hispanic studies

A guide to Día de los muertos celebrations in Lexington

It’s a good weekend to be a hispanista in Lexington. Granted we’ve had a great fall; from the Lexington Latino Festival to the many activities surrounding the Arts and Sciences Passport ¡Viva México! program, those of us who love the Spanish language and Hispanic culture have been busy. Still, this Friday and Saturday are special. 

This weekend we celebrate Día de los muertos, or Day of the Dead, a well-known holiday that has become increasingly popular in the US. On November 1st and 2nd, families throughout Latin America (but especially in Mexico) build altars and visit cemeteries to remember loved ones who have passed away. The holiday is joyous, despite the macabre theme. Día de los muertos is a time to laugh with death, to accept the fact that we’re all headed that way eventually, and to give those we have lost a place at our table for the night. Here are some suggestions for how you can celebrate this weekend, just follow the hyperlinks to more information about and directions to the events. ¡Qué vivan los muertos!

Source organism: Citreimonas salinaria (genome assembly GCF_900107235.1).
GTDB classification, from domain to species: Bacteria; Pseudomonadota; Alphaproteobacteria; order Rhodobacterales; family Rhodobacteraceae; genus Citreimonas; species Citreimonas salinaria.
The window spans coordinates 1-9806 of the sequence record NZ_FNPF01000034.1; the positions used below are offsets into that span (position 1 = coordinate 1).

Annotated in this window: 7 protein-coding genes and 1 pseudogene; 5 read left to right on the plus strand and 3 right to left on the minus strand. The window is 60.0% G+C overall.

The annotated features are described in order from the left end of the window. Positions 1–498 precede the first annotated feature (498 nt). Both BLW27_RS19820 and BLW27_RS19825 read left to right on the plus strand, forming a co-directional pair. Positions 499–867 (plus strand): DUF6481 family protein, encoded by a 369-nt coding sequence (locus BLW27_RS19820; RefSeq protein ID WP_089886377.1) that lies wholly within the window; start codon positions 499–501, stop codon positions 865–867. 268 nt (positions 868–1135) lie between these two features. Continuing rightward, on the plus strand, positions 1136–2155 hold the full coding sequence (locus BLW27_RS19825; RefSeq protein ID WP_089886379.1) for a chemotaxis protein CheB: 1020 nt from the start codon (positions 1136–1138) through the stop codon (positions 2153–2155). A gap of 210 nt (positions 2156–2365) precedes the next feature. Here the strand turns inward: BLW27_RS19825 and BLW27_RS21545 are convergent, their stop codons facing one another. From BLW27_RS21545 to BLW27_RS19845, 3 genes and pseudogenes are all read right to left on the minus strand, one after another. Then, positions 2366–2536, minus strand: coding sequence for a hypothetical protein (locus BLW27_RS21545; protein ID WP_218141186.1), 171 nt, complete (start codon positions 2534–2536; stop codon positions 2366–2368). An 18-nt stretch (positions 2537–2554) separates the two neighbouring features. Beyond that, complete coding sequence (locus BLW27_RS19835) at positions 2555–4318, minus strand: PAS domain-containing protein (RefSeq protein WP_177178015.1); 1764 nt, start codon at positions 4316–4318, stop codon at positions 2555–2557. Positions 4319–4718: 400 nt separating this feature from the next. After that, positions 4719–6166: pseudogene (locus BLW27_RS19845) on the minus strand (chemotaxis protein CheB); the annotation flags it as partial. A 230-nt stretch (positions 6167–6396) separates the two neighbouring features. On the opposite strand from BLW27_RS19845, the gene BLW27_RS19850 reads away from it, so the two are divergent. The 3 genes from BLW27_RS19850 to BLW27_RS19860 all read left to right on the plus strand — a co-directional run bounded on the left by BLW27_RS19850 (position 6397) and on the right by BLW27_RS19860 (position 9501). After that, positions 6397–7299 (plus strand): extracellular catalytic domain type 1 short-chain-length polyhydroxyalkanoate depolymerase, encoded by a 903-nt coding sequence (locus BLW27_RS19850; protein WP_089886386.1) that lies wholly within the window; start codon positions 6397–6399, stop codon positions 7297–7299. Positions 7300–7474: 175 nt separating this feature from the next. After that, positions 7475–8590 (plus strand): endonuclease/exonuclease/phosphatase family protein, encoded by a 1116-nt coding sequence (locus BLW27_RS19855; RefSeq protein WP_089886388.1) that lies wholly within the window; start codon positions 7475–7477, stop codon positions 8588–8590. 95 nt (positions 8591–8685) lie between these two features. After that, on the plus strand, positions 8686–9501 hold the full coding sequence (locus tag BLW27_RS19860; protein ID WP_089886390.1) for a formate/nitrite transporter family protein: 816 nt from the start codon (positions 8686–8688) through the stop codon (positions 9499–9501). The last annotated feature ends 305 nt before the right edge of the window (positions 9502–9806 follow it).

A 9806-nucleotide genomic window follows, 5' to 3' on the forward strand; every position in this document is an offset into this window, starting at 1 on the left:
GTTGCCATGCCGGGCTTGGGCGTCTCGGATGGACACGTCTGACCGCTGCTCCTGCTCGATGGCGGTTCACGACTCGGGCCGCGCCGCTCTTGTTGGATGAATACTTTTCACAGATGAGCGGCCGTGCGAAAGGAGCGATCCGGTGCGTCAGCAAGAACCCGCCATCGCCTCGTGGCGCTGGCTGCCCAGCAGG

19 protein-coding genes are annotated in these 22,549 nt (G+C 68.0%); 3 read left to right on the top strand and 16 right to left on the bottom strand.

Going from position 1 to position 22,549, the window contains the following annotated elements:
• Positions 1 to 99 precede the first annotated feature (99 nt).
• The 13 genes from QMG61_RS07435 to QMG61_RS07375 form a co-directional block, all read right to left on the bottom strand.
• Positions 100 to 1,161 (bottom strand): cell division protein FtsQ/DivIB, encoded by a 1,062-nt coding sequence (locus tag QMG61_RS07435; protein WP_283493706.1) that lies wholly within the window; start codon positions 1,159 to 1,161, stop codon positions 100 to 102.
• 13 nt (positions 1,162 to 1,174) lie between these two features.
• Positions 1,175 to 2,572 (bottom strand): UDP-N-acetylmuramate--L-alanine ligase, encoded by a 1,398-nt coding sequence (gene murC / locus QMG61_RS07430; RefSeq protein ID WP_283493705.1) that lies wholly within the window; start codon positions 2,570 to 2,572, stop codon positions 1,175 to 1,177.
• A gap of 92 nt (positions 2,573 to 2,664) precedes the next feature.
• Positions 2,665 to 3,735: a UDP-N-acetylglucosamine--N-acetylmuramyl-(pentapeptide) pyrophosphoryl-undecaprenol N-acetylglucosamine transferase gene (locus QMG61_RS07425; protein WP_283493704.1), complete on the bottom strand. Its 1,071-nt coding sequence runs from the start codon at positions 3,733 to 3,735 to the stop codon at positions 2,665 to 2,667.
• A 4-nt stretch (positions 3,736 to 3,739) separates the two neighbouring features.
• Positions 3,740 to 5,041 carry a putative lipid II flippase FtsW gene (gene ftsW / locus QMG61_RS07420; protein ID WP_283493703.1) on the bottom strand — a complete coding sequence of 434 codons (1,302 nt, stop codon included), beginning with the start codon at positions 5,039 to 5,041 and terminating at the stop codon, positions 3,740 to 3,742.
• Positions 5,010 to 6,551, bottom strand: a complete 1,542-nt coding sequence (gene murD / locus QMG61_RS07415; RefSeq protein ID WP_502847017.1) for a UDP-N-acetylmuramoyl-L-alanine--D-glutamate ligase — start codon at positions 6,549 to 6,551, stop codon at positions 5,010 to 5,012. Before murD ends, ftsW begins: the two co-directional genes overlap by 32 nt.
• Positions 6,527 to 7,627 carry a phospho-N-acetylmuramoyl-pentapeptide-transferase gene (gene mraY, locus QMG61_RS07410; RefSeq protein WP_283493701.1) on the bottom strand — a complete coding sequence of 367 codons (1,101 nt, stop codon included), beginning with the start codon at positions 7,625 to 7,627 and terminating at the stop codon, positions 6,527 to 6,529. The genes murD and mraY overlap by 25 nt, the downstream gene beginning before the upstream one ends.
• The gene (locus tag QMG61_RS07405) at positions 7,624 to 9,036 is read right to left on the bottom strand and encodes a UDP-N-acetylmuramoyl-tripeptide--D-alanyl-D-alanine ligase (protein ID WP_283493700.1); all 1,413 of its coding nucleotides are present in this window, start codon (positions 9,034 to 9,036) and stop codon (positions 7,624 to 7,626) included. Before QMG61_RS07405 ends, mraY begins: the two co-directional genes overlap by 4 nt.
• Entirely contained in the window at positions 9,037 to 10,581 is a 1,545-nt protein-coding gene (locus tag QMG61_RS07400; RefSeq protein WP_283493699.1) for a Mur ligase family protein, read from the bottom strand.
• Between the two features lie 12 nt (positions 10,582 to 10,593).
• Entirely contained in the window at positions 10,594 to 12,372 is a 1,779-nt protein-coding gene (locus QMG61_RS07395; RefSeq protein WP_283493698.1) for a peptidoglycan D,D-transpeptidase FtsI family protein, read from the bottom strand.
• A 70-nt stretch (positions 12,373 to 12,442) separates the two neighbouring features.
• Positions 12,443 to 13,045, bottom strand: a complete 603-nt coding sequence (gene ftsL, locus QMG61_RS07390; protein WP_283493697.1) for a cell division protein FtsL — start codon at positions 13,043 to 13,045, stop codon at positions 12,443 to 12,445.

Preparations

Mapping Linguistic Diversity: Benjamin Kinsella and Haralambos Symeonidis

How many languages do you speak? Benjamin Kinsella is fluent in English, speaks Spanish, and now also knows touch of Guaraní. He graduated from UK in December of 2012, and worked with Professor Haralambos Symeonidis of the Hispanic Studies Department on a linguistic atlas project, Atlas Lingüístico Guaraní-Románico. The Atlas documents instances of language contact between three languages in South America: Spanish, Portuguese and Guaraní. 

This podcast was produced by Cheyenne Hohman.

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This work is licensed under a Creative Commons Attribution-NonCommercial-ShareAlike 3.0 Unported License.

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